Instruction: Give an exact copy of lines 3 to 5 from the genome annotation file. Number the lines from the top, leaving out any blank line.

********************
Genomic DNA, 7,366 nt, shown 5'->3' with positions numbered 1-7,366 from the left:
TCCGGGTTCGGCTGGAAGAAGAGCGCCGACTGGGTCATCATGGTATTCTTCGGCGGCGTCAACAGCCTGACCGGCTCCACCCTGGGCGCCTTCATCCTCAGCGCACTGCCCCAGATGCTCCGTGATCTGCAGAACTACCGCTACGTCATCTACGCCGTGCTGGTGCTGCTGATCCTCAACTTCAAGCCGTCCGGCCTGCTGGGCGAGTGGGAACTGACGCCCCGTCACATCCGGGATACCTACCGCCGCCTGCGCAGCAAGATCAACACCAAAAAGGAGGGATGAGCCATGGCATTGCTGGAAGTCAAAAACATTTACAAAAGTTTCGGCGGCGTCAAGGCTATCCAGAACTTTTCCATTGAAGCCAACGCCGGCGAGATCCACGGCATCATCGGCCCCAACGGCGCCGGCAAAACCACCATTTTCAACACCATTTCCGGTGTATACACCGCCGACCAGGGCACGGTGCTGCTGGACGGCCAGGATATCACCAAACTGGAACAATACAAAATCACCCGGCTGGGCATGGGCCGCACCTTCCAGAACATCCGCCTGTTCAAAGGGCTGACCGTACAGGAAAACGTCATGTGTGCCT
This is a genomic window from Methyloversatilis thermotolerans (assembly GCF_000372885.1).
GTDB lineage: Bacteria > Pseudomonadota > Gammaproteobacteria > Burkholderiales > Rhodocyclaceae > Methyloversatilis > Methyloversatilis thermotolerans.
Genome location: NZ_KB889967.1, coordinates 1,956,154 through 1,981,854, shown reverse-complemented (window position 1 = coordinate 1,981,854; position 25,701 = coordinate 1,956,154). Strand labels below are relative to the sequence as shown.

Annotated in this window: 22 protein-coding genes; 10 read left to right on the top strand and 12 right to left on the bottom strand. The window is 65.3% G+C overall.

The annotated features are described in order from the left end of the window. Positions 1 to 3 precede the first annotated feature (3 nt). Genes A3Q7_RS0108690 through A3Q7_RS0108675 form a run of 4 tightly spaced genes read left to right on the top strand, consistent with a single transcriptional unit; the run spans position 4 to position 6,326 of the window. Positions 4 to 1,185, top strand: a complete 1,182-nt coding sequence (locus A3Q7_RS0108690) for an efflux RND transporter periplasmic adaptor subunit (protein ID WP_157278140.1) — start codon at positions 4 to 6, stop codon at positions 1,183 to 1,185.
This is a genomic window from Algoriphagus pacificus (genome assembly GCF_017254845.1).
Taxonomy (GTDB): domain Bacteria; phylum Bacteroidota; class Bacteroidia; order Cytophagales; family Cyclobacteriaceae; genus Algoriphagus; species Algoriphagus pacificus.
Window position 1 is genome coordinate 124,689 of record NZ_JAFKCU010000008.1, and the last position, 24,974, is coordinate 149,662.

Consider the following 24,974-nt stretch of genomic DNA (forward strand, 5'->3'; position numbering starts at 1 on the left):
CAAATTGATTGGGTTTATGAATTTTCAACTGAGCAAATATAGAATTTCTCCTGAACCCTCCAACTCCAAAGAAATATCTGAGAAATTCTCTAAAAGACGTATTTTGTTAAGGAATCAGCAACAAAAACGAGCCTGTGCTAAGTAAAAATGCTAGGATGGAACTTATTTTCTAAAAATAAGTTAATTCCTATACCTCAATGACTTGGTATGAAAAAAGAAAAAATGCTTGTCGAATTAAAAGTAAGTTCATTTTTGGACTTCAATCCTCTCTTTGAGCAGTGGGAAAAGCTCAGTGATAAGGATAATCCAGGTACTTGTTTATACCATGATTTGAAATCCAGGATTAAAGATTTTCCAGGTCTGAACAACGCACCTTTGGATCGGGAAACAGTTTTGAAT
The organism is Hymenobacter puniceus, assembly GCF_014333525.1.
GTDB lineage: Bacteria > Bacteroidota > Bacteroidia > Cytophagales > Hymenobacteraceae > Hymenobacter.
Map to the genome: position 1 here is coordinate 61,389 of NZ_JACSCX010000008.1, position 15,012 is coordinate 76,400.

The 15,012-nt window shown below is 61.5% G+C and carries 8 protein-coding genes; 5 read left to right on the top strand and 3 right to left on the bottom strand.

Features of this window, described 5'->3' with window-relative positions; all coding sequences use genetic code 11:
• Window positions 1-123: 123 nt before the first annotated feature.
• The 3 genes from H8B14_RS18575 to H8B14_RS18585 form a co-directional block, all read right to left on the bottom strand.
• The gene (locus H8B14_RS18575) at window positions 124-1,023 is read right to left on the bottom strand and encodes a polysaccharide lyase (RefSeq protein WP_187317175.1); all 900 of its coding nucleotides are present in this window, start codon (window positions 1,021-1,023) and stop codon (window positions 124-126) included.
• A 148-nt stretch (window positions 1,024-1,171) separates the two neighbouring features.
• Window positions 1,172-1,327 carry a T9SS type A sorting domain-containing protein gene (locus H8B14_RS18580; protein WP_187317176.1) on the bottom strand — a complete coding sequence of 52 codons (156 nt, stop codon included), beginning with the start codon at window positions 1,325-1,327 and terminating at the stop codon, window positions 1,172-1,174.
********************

This is a genomic window from Methyloversatilis thermotolerans (assembly GCF_000372885.1).
GTDB lineage: Bacteria > Pseudomonadota > Gammaproteobacteria > Burkholderiales > Rhodocyclaceae > Methyloversatilis > Methyloversatilis thermotolerans.
Genome location: NZ_KB889967.1, coordinates 1,956,154 through 1,981,854, shown reverse-complemented (window position 1 = coordinate 1,981,854; position 25,701 = coordinate 1,956,154). Strand labels below are relative to the sequence as shown.